The Prophets were ever ungratefully treated by the Israelites, they were resisted, their warnings neglected, their good services forgotten. But there was this difference between the earlier and the later Prophets; the earlier lived and died in honour among their people, -- in outward honour; though hated and thwarted by the wicked, they were exalted to high places, and ruled in the congregation. Moses, for instance, was in trouble from his people all his life long, but to the end he was their lawgiver and judge. Samuel, too, even though rejected, was still held in reverence; and when he died, "all the Israelites were gathered together and lamented him, and buried him in his house at Ramah." David died on a royal throne. But in the latter times, the prophets were not only feared and hated by the enemies of God, but cast out of the vineyard. As the time approached for the coming of the true Prophet of the Church, the Son of God, they resembled Him in their earthly fortunes more and more; and as He was to suffer, so did they. Moses was a ruler, Jeremiah was an outcast: Samuel was buried in peace, John the Baptist was beheaded. In St. Paul's words, they "had trial of cruel mockings and scourgings, yea, moreover, of bonds and imprisonment. They were stoned; they were sawn asunder, were tempted, were slain with the sword; they wandered about in sheepskins and goatskins, being destitute, afflicted, tormented; of whom the world was not worthy; they wandered in deserts, and in mountains, and in dens and caves of the earth."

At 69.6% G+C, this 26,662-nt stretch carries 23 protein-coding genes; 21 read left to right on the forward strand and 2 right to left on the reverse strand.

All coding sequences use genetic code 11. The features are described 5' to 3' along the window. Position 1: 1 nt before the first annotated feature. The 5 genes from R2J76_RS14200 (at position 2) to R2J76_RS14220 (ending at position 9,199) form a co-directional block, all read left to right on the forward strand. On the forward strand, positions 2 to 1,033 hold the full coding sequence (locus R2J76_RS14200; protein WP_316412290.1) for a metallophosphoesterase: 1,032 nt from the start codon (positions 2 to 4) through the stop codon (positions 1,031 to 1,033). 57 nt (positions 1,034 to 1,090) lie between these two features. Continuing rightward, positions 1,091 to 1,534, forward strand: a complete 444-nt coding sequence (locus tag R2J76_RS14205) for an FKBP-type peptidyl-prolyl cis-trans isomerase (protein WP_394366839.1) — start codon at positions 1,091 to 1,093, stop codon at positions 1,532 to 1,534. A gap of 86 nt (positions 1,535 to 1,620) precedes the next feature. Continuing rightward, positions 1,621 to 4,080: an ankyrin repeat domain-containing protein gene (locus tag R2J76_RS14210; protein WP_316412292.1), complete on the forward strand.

Of these, Elijah, who lived in the wilderness, and the hundred prophets whom Obadiah fed by fifty in a cave, are examples of the wanderers. And Micaiah, who was appointed the bread of affliction and the water of affliction by an idolatrous king, is the specimen of those who "had trial of bonds and imprisonment." Of those who were sawn asunder and slain with the sword, Isaiah is the chief, who, as tradition goes, was by order of Manasseh, the son of Hezekiah, sawn asunder with a wooden saw. And of those who were stoned, none is more famous than Zechariah, the son of Jehoiada, "who was slain between the temple and the altar." But of all the persecuted prophets Jeremiah is the most eminent; i. e. we know more of his history, of his imprisonments, his wanderings, and his afflictions. He may be taken as a representative of the Prophets; and hence it is that he is an especial type of our Lord and Saviour. All the Prophets were types of the Great Prophet whose way they were preparing; they tended towards and spoke of Christ. In their sufferings they foreshadowed His priesthood, and in their teaching His prophetical office, and in their miracles His royal power. The history of Jeremiah, then, as being drawn out in Scripture more circumstantially than that of the other Prophets, is the most exact type of Christ among them; that is, next to David, who, of course, was the nearest resemblance to Him of all, as a sufferer, an inspired teacher, and a king. Jeremiah comes next to David; I do not say in dignity and privilege, for it was Elijah who was taken up to heaven, and appeared at the Transfiguration; nor in inspiration, for to Isaiah one should assign the higher evangelical gifts; but in typifying Him who came and wept over Jerusalem, and then was tortured and put to death by those He wept over. And hence, when our Lord came, while some thought Him Elijah, and others John the Baptist, risen from the dead, there were others who thought Him Jeremiah. Of Jeremiah, then, I will now speak, as a specimen of all those Prophets whom St. Paul sets before us as examples of faith, and St. James as examples of patience. Jeremiah's ministry may be summed up in three words, good hope, labour, disappointment.